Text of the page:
“We are in the business of aiming for perfection and doing the job right,” affirms Jeremie. “We make sure you find everything you need for your painting project right here in Sandpoint.” Prock's Paint Bucket is proud to be a certified seller of Benjamin Moore® paint, and customers can be assured that they can rely on Prock's Paint
With spring in full swing, now is the time to tackle those home improvements. For your project needs, be sure to visit Prock's Paint Bucket, where the Procks and their experienced staff can help bring vibrant color back to your home. They are open and ready to serve the community and help with all of your painting and sundries needs 8am to 5pm Monday through Friday, and 8am to 1pm Saturday.
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lthough the spring high school sports season has been put on hold, senior Jaycie Irish still plans to continue her love of softball after graduation. Jaycie became infatuated with the game of softball when just a little girl. “I fell in love after watching my dad and papa play in the Sandpoint Men’s League,” she said. As many kids here in the community do, Jaycie started out playing baseball until fifth grade when she finally reached the age to participate in her love: softball. On and off the field, she is a leader when it comes to lending a helping hand. As a fouryear varsity athlete, Jaycie demonstrated her leadership skills as captain both junior and senior year as her teammates really looked up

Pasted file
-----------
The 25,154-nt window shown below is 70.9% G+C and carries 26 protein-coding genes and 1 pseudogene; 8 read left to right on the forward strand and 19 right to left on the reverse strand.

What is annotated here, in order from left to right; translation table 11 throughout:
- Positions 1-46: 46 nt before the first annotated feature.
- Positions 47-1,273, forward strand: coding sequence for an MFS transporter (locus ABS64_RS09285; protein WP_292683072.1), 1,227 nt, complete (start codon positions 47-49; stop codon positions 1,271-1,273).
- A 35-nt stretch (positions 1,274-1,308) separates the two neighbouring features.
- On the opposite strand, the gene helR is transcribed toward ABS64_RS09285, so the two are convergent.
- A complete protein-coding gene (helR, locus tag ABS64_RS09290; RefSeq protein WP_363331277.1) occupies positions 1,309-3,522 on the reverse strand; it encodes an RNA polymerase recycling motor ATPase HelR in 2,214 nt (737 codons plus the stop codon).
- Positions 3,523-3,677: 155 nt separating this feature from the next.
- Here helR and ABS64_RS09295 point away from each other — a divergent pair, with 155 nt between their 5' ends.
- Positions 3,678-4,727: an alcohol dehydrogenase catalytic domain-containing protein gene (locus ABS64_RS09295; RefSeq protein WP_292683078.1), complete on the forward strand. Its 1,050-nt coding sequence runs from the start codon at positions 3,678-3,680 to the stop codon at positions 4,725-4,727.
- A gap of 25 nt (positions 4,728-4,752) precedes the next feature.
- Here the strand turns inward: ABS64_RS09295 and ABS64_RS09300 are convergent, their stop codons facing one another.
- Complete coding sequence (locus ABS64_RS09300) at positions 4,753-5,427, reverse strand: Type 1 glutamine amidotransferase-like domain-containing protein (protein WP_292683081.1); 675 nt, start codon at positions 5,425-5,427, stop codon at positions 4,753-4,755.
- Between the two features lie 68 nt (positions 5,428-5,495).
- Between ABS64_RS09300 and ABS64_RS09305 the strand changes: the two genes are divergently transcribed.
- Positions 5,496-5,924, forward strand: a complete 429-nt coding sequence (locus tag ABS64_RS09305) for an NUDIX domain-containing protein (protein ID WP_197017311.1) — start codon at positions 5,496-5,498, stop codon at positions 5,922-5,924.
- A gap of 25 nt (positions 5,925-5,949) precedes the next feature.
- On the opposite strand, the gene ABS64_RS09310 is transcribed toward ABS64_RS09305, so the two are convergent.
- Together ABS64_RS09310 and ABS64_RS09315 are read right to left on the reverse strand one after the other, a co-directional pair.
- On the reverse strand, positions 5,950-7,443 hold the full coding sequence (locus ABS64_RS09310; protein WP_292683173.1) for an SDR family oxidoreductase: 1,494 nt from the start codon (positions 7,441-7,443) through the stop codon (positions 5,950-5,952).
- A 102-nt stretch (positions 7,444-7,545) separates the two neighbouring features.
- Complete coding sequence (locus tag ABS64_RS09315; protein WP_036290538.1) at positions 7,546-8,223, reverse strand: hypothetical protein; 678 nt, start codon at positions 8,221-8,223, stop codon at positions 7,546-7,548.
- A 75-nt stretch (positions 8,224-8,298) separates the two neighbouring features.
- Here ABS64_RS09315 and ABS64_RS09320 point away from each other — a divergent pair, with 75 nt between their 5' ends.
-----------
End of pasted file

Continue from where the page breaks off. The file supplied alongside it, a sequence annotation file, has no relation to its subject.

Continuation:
to her. Off the field, Jaycie takes pride in her grades by maintaining a 3.25 cumulative GPA and holding a 4.0 during her senior year while taking a handful of Honors and Dual Credit courses. She is a very active student in the health occupations class. The class partakes in rotations in the local nursing homes along with the hospital. She will earn her Certified Nursing Assistant certification by the end of the school year. Next fall, Jaycie will continue her passion for softball as she claims her spot on the Spokane Falls Community College Women’s Softball team. She will also be pursuing her education studying radiation technology. “I am excited to play and study in Spokane,” she exclaimed. “It’s far enough away from home but close enough that it’s easily accessible.”
In Her Words... "My teammates are my family. We all have to work hard for each other in order to reach our goals. That is what I love the most.”